Giants spring training Day 11: Could Ty Blach open season in bullpen?

SCOTTSDALE, Ariz. -- Bruce Bochy announced a slight tweak to the spring schedule on Thursday: Matt Cain won't follow Madison Bumgarner on the mound in the opener; he'll likely start the second game, with Ty Blach backing him up.

The Giants have made no secret of the fact that Cain is the perfect-world pick to be the fifth starter this season. Is there a world where Blach could still be in the big leagues?

"Sure, I could see that," manager Bruce Bochy said.

Bochy called Blach a potentially good "swing guy." If he can't crack the rotation this season, Blach may see time as a long reliever or even a short-stint lefty. With Will Smith (elbow) on a tight timeline to get ready for opening day, the lefty help could be needed.

"He's confident, he's a strike-thrower, he has really good command and he's a good athlete," Bochy said, noting the traits that allow Blach to be versatile.

The 26-year-old had already proven to be flexible. A week after he threw eight shutout innings against the Dodgers, Blach came out of the bullpen at Wrigley Field and threw 1 1/3 hitless innings. Two days later he threw two more scorleless innings out of the bullpen.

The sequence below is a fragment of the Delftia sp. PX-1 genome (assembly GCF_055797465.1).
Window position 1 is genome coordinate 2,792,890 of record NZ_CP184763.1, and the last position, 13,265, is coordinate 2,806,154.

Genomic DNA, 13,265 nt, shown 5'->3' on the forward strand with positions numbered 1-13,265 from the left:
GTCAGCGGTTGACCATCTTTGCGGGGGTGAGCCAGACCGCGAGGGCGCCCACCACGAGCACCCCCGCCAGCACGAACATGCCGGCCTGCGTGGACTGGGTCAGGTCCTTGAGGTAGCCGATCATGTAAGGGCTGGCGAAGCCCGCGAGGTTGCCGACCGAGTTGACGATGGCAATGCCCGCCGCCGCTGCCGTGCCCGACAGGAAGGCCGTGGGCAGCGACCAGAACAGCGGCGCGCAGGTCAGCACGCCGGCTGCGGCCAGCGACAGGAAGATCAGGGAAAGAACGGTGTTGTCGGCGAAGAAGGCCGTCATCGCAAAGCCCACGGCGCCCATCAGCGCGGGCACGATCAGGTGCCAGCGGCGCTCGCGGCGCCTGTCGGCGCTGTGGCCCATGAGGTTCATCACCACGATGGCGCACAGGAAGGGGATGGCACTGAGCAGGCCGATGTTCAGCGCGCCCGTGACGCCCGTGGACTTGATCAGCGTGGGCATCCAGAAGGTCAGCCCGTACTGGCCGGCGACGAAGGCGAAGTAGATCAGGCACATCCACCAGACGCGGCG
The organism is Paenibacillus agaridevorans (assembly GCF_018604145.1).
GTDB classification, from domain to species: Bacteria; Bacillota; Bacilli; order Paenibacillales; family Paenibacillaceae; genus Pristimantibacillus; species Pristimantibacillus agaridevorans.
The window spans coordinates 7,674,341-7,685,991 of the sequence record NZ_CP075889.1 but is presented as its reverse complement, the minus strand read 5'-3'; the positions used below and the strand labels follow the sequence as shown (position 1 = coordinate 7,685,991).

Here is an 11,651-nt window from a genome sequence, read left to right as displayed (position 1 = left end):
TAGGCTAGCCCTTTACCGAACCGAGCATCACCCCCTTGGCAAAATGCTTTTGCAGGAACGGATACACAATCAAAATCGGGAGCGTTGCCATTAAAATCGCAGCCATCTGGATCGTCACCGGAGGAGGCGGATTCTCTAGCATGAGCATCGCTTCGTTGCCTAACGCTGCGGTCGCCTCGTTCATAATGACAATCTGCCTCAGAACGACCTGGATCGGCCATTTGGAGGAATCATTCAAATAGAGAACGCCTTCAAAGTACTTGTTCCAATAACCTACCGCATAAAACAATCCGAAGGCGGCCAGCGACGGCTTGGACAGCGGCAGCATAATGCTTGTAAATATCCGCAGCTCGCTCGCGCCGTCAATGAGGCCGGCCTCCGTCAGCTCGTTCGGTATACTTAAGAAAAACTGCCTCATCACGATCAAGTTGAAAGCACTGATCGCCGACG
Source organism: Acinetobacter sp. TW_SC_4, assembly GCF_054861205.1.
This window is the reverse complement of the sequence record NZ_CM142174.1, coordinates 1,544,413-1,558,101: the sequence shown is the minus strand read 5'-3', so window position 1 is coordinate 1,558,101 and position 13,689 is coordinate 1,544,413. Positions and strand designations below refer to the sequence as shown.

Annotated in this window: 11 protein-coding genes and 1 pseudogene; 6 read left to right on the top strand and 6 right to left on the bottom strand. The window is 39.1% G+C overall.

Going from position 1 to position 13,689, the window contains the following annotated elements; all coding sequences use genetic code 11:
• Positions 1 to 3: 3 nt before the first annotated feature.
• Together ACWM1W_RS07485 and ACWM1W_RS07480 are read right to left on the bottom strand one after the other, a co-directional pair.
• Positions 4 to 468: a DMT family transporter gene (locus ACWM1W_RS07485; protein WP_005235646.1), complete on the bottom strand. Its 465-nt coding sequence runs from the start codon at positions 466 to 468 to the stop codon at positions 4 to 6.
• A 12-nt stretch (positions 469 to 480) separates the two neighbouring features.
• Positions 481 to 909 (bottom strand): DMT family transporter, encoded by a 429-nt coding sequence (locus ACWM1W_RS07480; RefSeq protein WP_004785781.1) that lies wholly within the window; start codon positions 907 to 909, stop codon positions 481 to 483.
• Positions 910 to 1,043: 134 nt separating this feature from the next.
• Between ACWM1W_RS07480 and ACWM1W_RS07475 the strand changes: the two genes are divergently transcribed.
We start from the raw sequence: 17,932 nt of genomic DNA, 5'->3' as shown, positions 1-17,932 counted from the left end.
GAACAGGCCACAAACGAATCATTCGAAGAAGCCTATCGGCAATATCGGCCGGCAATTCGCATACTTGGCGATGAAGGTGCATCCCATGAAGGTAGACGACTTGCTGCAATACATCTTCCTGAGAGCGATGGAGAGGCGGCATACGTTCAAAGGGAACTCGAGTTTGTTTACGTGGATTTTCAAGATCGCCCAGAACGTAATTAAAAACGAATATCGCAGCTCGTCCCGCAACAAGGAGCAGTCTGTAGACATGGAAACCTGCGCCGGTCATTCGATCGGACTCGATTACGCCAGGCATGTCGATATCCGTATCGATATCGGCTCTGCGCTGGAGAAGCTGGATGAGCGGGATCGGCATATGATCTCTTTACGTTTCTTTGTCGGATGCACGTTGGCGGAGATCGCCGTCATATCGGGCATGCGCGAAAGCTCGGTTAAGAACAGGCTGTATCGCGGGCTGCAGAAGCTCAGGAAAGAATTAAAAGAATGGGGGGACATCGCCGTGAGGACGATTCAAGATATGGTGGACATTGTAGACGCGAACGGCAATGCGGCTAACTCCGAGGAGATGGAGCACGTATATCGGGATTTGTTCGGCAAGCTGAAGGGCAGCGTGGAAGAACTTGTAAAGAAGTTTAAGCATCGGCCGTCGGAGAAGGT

Blach said he was at first a little worried about the transition, but he talked to Cain, Jake Peavy, Chris Heston and Chris Stratton about the best ways to adjust to a switch to the bullpen. He ultimately didn't have any problems warming up quickly as a reliever.

"It was pretty similar, you just try to go out there the same way and execute pitches," Blach said.

Blach made the quick transition look easy, and that might have opened up a second path to a roster spot. 

Elsewhere on the final day before the games start ...

STOCK WATCH: Tyler Beede will pitch Sunday, and there are going to be a lot of eyes on him. Beede is probably the No. 7 starter at this point, and when you're in that spot, you're just about guaranteed a decent chunk of starts. Injuries will open doors.

"He's looked real sharp this spring," Bochy said. "He's coming off a great year. He's got great stuff, great makeup. He’s a smart pitcher along with having good command of all of his pitches. He knows what he’s doing out there. He’s one of those guys on a fast pace.”

ICYMI: Speaking of guys on a fast pace, here’s my feature on Christian Arroyo

SPRING OPENER: Buster Posey won’t catch Bumgarner on Friday, but Brandon Crawford will be behind him. Crawford is going to get plenty of time early on to prepare for the WBC. Posey makes his spring debut Saturday.